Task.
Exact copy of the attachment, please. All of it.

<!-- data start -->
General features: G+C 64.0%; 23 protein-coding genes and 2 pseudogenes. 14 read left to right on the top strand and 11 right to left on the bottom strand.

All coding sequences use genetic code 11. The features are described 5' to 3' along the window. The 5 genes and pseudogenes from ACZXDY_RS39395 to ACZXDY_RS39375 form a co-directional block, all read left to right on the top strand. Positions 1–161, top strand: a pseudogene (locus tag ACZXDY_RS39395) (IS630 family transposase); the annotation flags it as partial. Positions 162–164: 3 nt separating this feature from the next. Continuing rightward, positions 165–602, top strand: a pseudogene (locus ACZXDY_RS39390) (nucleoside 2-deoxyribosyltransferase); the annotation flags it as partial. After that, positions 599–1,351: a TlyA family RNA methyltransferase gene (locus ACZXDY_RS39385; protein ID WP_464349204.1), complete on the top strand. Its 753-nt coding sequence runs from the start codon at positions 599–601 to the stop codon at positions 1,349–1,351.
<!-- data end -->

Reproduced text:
General features: G+C 64.0%; 23 protein-coding genes and 2 pseudogenes. 14 read left to right on the top strand and 11 right to left on the bottom strand.

All coding sequences use genetic code 11. The features are described 5' to 3' along the window. The 5 genes and pseudogenes from ACZXDY_RS39395 to ACZXDY_RS39375 form a co-directional block, all read left to right on the top strand. Positions 1–161, top strand: a pseudogene (locus tag ACZXDY_RS39395) (IS630 family transposase); the annotation flags it as partial. Positions 162–164: 3 nt separating this feature from the next. Continuing rightward, positions 165–602, top strand: a pseudogene (locus ACZXDY_RS39390) (nucleoside 2-deoxyribosyltransferase); the annotation flags it as partial. After that, positions 599–1,351: a TlyA family RNA methyltransferase gene (locus ACZXDY_RS39385; protein ID WP_464349204.1), complete on the top strand. Its 753-nt coding sequence runs from the start codon at positions 599–601 to the stop codon at positions 1,349–1,351.